I'm currently researching forecasting and epistemics as part of the Quantified Uncertainty Research Institute.


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Prediction-Driven Collaborative Reasoning Systems

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I'm curious why this got the disagreement votes.
1. People don't think Holden doing that is significant prioritization?
2. There aren't several people at OP trying to broadly figure out what to do about AI?
3. There's some other strategy OP is following? 

Also, I should have flagged that Holden is now the "Director of AI Strategy" there. This seems like a significant prioritization.

It seems like there are several people at OP trying to figure out what to broadly do about AI, but only one person (Ajeya) doing AIS grantmaking? I assume they've made some decision, like, "It's fairly obvious what organizations we should fund right now, our main question is figuring out the big picture." 

Ajeya Cotra is currently the only evaluator for technical AIS grants.

This situation seems really bizarre to me. I know they have multiple researchers in-house investigating these issues, like Joseph Carlsmith. I'm really curious what's going on here.

I know they've previously had (what seemed to me) like talented people join and leave that team. The fact that it's so small now, given the complexity and importance of the topic, is something I have trouble grappling with.

My guess is that there are some key reasons for this that aren't obvious externally.

I'd assume that it's really important for this team to become really strong, but would obviously flag that when things are that strange, it's likely difficult to fix, unless you really understand why the situation is the way it is now. I'd also encourage people to try to help here, but I just want to flag that it might be more difficult than it might initially seem.

Thanks for clarifying! That really wasn't clear to me from the message alone. 

> Though if you used Squiggle to perform an existential risk-reward analysis of whether to use Squiggle, who knows what would happen

Yep, that's in the works, especially if we can have basic relative value forecasts later on.

If you think that the net costs of using ML techniques when improving our rationalist/EA tools are not worth it, then there can be some sort of argument there.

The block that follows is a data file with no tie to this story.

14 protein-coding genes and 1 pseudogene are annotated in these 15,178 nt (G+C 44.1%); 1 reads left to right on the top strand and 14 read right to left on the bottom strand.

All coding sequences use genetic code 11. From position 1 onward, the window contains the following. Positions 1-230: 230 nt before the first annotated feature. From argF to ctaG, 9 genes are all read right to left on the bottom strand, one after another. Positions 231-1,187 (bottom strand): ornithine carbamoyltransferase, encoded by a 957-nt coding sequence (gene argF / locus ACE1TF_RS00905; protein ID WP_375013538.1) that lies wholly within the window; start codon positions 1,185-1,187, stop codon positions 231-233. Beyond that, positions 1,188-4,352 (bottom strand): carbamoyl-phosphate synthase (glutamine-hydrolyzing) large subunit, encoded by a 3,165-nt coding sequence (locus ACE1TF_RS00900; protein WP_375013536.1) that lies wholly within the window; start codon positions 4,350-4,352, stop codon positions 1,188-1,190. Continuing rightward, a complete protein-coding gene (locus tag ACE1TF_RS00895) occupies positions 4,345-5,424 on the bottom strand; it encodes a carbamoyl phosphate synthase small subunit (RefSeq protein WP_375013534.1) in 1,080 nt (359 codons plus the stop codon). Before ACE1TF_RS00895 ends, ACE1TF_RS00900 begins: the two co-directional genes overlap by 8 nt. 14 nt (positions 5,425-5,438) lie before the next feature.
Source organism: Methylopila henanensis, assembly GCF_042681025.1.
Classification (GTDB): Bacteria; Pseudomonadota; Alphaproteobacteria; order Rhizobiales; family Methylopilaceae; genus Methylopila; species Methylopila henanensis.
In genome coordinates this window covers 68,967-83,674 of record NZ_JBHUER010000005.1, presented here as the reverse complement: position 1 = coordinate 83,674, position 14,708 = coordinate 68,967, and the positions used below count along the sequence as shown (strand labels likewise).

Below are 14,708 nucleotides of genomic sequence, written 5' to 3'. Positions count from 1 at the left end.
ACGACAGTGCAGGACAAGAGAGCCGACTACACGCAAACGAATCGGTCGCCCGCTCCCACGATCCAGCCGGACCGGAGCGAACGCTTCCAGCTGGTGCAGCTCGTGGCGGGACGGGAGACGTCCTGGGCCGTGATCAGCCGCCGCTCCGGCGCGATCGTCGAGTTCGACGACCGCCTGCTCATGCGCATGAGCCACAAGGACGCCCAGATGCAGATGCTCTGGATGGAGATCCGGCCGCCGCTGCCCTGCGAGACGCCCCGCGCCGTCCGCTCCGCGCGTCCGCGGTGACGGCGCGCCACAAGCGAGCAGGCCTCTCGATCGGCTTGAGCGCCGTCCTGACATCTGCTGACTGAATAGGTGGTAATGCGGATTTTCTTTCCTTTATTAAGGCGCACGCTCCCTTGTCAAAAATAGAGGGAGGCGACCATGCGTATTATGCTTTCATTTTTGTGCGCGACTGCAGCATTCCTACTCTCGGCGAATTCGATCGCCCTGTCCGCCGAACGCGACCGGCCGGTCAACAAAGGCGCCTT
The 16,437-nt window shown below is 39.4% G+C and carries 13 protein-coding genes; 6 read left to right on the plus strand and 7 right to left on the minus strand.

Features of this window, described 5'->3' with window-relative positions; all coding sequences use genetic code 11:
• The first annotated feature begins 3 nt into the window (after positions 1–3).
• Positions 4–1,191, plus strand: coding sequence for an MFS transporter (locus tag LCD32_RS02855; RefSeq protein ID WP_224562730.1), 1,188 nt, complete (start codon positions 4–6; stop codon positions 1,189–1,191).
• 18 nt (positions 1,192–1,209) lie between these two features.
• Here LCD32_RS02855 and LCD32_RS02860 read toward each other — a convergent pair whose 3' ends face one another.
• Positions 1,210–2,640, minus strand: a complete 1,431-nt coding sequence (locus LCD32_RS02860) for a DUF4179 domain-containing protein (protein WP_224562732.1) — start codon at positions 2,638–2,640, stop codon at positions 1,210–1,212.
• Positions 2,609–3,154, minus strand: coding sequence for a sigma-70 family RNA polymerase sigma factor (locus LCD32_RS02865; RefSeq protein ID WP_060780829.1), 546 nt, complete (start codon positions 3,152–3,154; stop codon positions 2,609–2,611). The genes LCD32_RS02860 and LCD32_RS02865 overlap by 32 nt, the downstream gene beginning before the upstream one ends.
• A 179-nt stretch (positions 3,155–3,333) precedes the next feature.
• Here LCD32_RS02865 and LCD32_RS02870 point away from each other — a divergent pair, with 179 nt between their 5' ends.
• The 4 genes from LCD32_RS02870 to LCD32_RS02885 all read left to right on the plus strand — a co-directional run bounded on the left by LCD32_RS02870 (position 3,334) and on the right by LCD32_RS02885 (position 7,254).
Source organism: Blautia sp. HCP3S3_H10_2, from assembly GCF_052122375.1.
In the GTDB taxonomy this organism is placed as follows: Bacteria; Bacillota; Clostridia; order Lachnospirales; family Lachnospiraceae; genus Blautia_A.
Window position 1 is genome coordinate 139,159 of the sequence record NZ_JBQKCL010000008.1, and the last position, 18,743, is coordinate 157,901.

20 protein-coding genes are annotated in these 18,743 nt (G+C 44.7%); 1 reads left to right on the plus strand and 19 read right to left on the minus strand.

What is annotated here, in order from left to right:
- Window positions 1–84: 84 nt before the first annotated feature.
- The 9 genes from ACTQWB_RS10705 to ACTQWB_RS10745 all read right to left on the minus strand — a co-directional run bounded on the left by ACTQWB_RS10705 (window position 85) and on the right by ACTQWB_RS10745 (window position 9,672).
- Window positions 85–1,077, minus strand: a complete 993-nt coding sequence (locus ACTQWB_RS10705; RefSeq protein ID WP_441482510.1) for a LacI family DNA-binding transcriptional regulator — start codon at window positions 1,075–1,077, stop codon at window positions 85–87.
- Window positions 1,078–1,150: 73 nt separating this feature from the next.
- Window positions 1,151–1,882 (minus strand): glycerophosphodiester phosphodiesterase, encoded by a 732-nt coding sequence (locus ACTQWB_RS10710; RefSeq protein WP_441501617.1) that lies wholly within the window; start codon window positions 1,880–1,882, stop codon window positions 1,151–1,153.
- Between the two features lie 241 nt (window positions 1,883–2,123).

Many Guesstimate models are now about making estimates about AI safety.

I'm really not a fan of the "Our community must not use ML capabilities in any form", not sure where others here might draw the line. 

I assume that in situations like this, it could make sense for communities to have some devices for people to try out.

Given that some people didn't return theirs, I imagine potential purchasers could buy used ones.

Personally, I like the idea of renting one for 1-2 months, if that were an option. If there's a 5% chance it's really useful, renting it could be a good cost proposition. (I realize I could return it, but feel hesitant to buy one if I think there's a 95% chance I would return it.)

Happy to see experimentation here. Some quick thoughts:

  • The "Column" looked a lot to me like a garbage can at first. I like the "+" in Slack for this purpose, that could be good.
  • Checkmark makes me think "agree", not "verified". Maybe a badge or something?
  • "Support" and "Agreement" seem very similar to me?
  • While it's a different theme, I'm in favor of using popular icons where possible. My guess is that these will make it more accessible. I like the eyes you use, in part because are close to the icon. I also like:
    • 🚀 or 🎉 -> This is a big accomplishment. 
    • 🙏 -> Thanks for doing this.
    • 😮 -> This is surprising / interesting. 
  • It could be kind of neat to later celebrate great rationalist things by having custom icons for them, to represent when a post reminds people of their work in some way. 
  • I like that it shows who reacted what, that makes a big deal to me. 

I liked this a lot, thanks for sharing.

Here's one disagreement/uncertainty I have on some of it:

Both of the "What failure looks like" posts (yours and Pauls) posts present failures that essentially seem like coordination, intelligence, and oversight failures. I think it's very possible (maybe 30-46%+?) that pre-TAI AI systems will effectively solve the required coordination and intelligence issues. 

For example, I could easily imagine worlds where AI-enhanced epistemic environment make low-risk solutions crystal clear to key decision-makers.

In general, the combination of AI plus epistemics, pre-TAI, seems very high-variance to me. It could go very positively, or very poorly. 

This consideration isn't enough to change p(doom) under 10%, but I'm probably be closer to 50% than you would be. (Right now, maybe 40% or so).

That said, this really isn't a big difference, it's less than one order of magnitude. 

Quick update: 

Immersed now supports a BETA for "USB Mode". I just tried it with one cable, and it worked really well, until it cut out a few minutes in. I'm getting a different USB-C cable that they recommend. In general I'm optimistic.

(That said, there are of course better headsets/setups that are coming out, too)


Happy to see discussion like this. I've previously written a small bit defending AI friends, on Facebook. There was some related comments there.

I think my main takeaway is "AI friends/romantic partners" are some seriously powerful shit. I expect we'll see some really positive uses and also some really detrimental ones. I'd naively assume that, like with other innovations, some communities/groups will be much better at dealing with them than others.

Related, research to help encourage the positive sides seems pretty interesting to me. 

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